A numerical three-dimensional (3D) transient groundwater flow model of the Death Valley region was developed by the U.S. Geological Survey for the U.S. Department of Energy programs at the Nevada Test Site and at Yucca Mountain, Nevada. Decades of study of aspects of the groundwater flow system and previous less extensive groundwater flow models were incorporated and reevaluated together with new data to provide greater detail for the complex, digital model. A 3D digital hydrogeologic framework model (HFM) was developed from digital elevation models, geologic maps, borehole information, geologic and hydrogeologic cross sections, and other 3D models to represent the geometry of the hydrogeologic units (HGUs). Structural features, such as faults and fractures, that affect groundwater flow also were added. The HFM represents Precambrian and Paleozoic crystalline and sedimentary rocks, Mesozoic sedimentary rocks, Mesozoic to Cenozoic intrusive rocks, Cenozoic volcanic tuffs and lavas, and late Cenozoic sedimentary deposits of the Death Valley regional groundwater flow system (DVRFS) region in 27 HGUs. Information from a series of investigations was compiled to conceptualize and quantify hydrologic components of the groundwater flow system within the DVRFS model domain and to provide hydraulic-property and head-observation data used in the calibration of the transient-flow model. These studies reevaluated natural groundwater discharge occurring through evapotranspiration (ET) and spring flow; the history of groundwater pumping from 1913 through 1998; groundwater recharge simulated as net infiltration; model boundary inflows and outflows based on regional hydraulic gradients and water budgets of surrounding areas; hydraulic conductivity and its relation to depth; and water levels appropriate for regional simulation of prepumped and pumped conditions within the DVRFS model domain. Simulation results appropriate for the regional extent and scale of the model were provided

  4. A semiparametric approach to physiological flow models.

    Science.gov (United States)

    Verotta, D; Sheiner, L B; Ebling, W F; Stanski, D R

    1989-08-01

    By regarding sampled tissues in a physiological model as linear subsystems, the usual advantages of flow models are preserved while mitigating two of their disadvantages, (i) the need for assumptions regarding intratissue kinetics, and (ii) the need to simultaneously fit data from several tissues. To apply the linear systems approach, both arterial blood and (interesting) tissue drug concentrations must be measured. The body is modeled as having an arterial compartment (A) distributing drug to different linear subsystems (tissues), connected in a specific way by blood flow. The response (CA, with dimensions of concentration) of A is measured. Tissues receive input from A (and optionally from other tissues), and send output to the outside or to other parts of the body. The response (CT, total amount of drug in the tissue (T) divided by the volume of T) from the T-th one, for example, of such tissues is also observed. From linear systems theory, CT can be expressed as the convolution of CA with a disposition function, F(t) (with dimensions 1/time). The function F(t) depends on the (unknown) structure of T, but has certain other constant properties: The integral integral infinity0 F(t) dt is the steady state ratio of CT to CA, and the point F(0) is the clearance rate of drug from A to T divided by the volume of T. A formula for the clearance rate of drug from T to outside T can be derived. To estimate F(t) empirically, and thus mitigate disadvantage (i), we suggest that, first, a nonparametric (or parametric) function be fitted to CA data yielding predicted values, CA, and, second, the convolution integral of CA with F(t) be fitted to CT data using a deconvolution method. By so doing, each tissue's data are analyzed separately, thus mitigating disadvantage (ii). A method for system simulation is also proposed. The results of applying the approach to simulated data and to real thiopental data are reported.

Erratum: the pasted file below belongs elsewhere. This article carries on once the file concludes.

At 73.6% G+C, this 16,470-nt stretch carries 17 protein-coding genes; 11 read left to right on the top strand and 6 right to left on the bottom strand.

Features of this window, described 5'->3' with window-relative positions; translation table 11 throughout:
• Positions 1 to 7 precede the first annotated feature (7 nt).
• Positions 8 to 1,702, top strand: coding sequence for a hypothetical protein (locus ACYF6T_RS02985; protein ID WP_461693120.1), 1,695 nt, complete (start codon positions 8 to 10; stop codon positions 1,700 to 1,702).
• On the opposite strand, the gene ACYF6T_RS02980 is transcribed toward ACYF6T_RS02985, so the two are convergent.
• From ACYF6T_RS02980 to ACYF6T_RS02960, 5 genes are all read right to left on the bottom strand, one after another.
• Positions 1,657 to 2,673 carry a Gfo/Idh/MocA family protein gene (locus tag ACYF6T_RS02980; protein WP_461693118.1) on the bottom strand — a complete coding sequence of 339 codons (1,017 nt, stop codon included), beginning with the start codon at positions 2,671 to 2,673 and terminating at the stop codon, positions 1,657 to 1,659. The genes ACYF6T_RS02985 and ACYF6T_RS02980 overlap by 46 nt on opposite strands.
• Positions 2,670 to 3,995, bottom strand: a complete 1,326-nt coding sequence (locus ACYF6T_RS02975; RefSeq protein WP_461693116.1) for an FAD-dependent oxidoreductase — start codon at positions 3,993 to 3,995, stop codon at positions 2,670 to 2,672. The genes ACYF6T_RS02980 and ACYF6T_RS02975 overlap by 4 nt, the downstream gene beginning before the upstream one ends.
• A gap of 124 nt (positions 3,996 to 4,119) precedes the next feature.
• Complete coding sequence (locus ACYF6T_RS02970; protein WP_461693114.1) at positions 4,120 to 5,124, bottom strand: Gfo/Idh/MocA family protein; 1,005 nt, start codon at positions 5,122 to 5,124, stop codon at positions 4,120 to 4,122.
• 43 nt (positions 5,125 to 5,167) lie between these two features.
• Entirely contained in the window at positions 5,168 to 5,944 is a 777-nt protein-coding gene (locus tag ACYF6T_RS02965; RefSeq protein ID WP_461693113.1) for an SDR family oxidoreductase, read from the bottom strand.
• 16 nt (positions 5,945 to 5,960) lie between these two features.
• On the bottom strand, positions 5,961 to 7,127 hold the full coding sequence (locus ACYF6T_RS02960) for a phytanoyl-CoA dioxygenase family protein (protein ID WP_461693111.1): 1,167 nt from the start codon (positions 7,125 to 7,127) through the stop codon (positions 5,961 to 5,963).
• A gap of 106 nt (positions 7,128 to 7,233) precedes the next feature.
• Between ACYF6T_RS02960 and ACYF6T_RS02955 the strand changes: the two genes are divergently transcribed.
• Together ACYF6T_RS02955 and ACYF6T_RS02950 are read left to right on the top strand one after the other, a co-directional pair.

5. Money versus Time: Evaluation of Flow Control in Terms of Energy Consumption and Convenience

    CERN Document Server

    Frohnapfel, Bettina; Quadrio, Maurizio

    2012-01-01